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What "custom" cabinetry means

Custom cabinetry is defined as cabinetry which is built to the particular specifications, wants (such as color of finish) and needs, of the homeowner.

 
PRLog - Apr. 8, 2011 - In life, they say, you get what you pay for. And that’s certainly true when it comes to custom cabinetry.

But, what exactly, defines custom cabinetry? Does custom mean it’s built by a “local guy,” or can custom cabinetry truly be built by a manufacturer - who isn’t necessarily in the next town over?

Custom cabinetry is defined as cabinetry which is built to the particular specifications, wants (such as color of finish) and needs, of the homeowner. That can be done locally or not so locally, as cabinetry is constructed based on plans and drawings, not on how close in proximity the people who are to you who are building the cabinetry. Many homeowners, however, aren’t aware that—in addition to the integrity of construction—the outer finish of a cabinet is what truly distinguishes its quality, value and longevity. And despite popular belief, a “local guy” doing the building and finishing most likely cannot provide the quality custom product and lasting value.

It’s all about the kiln drying. The secret in a cabinet’s longevity and ability to hold up to daily wear in tear lies in its manufacturing process. The kiln drying is the defining line for both the construction and the finish. Because kilns are large, expensive machines, they are afforded by large manufacturers.

Taking a step back, Wood-Mode cabinetry’s longevity begins with selecting only the most premium woods. The wood is specially dried in kiln ovens multiple times to remove or add moisture as needed, which later prevents your cabinetry from shrinking or expanding, respectively. How can you tell if wood has not been properly kilned when you look at a cabinet? A common example is an expanded center panel within a cabinet door frame. You’ll note a completely stained or painted door, but there will be a line of the natural wood showing on the center panel. What has happened is the wood has expanded, causing the center panel on the cabinet’s door to pull away, and leaving you with a thin line of unfinished wood, on an otherwise stained or painted cabinet.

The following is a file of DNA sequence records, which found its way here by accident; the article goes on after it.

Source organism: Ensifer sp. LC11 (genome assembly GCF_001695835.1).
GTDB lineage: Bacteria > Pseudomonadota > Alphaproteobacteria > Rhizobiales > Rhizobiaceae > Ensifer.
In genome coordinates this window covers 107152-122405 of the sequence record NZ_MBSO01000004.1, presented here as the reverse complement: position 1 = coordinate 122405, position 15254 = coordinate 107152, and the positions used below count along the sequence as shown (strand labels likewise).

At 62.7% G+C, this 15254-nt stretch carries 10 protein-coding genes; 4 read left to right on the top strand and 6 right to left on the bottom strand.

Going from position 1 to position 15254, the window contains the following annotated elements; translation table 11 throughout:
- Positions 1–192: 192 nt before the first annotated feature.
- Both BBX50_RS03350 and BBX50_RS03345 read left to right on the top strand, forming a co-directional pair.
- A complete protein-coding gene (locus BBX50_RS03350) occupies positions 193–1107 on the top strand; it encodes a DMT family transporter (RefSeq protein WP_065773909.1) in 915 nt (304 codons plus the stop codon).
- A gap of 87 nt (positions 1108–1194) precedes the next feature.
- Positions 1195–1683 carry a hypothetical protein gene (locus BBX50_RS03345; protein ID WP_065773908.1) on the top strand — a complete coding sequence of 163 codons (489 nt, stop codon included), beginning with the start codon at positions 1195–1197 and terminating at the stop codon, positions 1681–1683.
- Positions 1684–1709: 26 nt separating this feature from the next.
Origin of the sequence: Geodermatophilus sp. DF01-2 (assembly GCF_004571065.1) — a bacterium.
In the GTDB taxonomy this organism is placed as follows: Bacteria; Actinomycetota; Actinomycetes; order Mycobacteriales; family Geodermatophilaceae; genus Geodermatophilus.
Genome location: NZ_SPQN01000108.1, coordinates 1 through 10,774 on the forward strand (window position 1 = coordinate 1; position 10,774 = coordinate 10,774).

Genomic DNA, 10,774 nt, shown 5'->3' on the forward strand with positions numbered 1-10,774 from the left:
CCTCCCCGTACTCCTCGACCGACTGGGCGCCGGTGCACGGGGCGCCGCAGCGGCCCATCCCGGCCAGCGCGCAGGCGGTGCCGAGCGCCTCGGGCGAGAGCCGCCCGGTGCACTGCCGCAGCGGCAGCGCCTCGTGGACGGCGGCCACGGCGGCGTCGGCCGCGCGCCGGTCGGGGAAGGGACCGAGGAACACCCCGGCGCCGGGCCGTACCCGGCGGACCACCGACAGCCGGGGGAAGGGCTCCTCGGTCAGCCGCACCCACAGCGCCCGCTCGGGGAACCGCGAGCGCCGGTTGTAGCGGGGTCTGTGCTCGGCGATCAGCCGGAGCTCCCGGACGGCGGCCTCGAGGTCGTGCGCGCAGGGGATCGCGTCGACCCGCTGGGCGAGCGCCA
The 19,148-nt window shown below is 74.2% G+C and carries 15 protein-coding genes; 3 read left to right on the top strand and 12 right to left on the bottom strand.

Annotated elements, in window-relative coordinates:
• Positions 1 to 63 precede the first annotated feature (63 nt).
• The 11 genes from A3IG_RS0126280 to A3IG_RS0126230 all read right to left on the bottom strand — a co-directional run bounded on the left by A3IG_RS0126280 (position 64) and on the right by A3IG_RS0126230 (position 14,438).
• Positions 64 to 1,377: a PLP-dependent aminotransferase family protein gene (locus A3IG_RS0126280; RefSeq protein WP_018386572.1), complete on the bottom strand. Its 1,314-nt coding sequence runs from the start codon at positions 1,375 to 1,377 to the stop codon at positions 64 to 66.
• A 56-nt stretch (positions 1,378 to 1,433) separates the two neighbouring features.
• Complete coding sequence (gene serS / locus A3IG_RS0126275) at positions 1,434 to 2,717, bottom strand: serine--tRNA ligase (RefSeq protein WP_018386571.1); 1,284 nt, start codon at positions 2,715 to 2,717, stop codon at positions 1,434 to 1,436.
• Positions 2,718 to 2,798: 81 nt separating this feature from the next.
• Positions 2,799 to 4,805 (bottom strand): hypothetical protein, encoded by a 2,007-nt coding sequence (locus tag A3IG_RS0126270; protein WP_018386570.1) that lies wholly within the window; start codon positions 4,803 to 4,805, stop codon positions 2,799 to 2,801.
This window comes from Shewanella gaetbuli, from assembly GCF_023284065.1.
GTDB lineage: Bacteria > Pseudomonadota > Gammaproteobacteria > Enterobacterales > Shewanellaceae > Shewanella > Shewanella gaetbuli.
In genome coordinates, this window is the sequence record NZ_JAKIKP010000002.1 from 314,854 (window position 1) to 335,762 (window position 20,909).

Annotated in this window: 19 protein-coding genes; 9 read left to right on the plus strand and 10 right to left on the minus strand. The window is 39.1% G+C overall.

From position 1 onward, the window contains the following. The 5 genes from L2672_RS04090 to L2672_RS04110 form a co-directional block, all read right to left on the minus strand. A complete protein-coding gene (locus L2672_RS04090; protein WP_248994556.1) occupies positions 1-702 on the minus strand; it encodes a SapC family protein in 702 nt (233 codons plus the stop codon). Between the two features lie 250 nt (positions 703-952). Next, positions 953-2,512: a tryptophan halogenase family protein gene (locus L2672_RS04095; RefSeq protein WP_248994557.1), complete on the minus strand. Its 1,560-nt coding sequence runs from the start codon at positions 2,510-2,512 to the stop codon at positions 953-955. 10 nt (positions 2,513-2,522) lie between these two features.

What else does proper drying ensure on your cabinetry? It ensures that the finish will apply correctly and not deteriorate. Wood-Mode cabinetry is known by designers in the kitchen and bath Industry for having the most durable and long lasting finishes.

“It’s the multi-step finishing process Wood-Mode employs that really makes all the difference,” said Dave Robinson Jr., CKD, regional representative for Krengel and Associates, which represents Wood-Mode and Brookhaven cabinetry dealers in the Midwest. “This is particularly true for stained finishes, which undergo up to a 25-step technique—although opaque and painted finishes receive many of the same procedures.”

Most “local, custom cabinet builders” and even other manufacturers, follow a finishing process that involves sanding a piece of wood, staining it once, applying two coats of top finish and drying it before the piece is assembled to the rest of the cabinet. But the problem with such a simplified technique is that the finish of the wood can easily flake off, scrape, dent and stain, no matter how intricate the wood details or carvings are, and despite what could be a rich, colorful and visually appealing exterior. Considering the fact that cabinetry has to endure so much wear and tear in a typical home, the durability of the finish is no trivial matter.